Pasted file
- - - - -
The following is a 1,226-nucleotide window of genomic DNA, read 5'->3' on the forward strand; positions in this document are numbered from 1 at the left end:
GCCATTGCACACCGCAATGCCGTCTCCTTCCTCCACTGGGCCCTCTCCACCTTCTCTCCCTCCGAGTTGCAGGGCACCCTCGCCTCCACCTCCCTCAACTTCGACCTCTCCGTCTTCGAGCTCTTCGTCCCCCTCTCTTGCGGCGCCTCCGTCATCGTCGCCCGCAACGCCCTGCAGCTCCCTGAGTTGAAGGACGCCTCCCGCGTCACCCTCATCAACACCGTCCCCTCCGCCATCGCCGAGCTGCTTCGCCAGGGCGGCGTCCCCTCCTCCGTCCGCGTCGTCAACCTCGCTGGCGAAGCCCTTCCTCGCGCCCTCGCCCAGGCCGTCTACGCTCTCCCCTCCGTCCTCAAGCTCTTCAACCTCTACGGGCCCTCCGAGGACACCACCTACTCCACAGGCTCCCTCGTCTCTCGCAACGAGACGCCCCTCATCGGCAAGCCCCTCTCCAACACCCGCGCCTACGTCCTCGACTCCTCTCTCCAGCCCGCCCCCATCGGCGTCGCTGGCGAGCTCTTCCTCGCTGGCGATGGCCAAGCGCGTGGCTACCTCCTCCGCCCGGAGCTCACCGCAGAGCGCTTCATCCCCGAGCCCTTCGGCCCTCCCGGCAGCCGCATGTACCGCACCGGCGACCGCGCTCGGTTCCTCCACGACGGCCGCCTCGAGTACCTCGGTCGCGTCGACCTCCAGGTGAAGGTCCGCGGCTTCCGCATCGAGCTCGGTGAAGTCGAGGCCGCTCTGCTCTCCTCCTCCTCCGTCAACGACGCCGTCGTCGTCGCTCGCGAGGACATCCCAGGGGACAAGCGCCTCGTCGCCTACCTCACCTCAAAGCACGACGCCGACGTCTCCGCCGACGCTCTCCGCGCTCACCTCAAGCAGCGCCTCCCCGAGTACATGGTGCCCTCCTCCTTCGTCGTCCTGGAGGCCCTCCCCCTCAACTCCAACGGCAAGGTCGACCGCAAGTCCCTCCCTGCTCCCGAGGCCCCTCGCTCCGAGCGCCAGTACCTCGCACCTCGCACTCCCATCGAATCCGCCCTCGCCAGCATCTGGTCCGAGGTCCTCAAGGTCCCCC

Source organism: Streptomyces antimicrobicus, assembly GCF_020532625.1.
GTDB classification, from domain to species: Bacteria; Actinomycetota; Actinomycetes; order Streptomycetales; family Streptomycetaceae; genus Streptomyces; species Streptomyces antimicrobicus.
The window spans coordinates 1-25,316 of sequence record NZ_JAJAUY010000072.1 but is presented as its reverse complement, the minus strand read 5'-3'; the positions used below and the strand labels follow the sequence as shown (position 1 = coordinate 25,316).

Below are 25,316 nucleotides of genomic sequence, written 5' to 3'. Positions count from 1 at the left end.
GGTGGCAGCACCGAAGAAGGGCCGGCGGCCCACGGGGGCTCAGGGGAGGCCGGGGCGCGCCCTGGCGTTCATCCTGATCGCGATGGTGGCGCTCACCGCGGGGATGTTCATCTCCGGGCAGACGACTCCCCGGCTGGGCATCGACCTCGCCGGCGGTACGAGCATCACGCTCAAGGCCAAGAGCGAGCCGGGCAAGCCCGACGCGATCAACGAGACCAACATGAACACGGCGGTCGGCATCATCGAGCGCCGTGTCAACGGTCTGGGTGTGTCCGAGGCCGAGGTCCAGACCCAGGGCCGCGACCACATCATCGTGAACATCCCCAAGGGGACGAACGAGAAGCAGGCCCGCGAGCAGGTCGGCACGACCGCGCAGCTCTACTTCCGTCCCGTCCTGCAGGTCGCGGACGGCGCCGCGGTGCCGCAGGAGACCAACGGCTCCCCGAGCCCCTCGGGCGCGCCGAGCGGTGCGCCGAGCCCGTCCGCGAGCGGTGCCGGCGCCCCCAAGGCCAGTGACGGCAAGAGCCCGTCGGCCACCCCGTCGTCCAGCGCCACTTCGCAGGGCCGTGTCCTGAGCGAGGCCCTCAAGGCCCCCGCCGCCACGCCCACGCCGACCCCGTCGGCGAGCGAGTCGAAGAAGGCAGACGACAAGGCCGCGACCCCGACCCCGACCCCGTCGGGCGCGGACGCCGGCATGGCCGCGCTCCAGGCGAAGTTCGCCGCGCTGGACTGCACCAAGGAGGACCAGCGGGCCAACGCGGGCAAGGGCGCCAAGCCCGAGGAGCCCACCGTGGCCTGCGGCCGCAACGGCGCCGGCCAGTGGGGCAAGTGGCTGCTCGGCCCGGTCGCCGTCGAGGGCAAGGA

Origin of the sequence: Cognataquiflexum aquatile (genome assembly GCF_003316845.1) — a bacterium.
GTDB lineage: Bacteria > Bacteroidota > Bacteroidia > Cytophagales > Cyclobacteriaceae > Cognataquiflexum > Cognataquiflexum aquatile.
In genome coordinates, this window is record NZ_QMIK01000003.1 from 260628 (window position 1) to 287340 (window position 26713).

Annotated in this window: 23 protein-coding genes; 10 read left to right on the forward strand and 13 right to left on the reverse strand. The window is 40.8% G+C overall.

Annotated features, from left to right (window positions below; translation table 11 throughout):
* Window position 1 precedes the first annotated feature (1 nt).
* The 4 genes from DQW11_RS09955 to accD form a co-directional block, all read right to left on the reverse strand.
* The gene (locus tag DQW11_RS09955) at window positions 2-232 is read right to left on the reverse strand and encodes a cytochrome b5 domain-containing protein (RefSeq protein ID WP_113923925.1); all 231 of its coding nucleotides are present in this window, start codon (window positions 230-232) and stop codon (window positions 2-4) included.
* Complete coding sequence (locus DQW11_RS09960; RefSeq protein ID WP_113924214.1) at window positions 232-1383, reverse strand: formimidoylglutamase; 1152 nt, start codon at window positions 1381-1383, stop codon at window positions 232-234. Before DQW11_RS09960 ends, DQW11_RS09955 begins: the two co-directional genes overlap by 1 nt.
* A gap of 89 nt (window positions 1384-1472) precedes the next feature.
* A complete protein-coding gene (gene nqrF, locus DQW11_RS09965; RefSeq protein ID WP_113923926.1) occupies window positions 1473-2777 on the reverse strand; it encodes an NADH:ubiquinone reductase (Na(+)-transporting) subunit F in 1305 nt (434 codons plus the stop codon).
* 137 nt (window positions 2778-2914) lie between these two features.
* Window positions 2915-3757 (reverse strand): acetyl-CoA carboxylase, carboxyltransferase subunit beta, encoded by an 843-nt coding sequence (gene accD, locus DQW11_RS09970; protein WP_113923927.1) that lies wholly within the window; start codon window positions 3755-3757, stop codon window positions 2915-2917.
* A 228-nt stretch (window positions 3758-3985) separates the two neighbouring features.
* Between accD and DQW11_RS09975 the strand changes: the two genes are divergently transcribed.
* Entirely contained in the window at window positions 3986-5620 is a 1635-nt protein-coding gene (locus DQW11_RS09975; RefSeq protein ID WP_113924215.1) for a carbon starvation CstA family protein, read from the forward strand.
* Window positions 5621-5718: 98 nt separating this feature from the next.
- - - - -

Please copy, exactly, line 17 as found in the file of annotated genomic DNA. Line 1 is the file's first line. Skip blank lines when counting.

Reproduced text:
* A gap of 89 nt (window positions 1384-1472) precedes the next feature.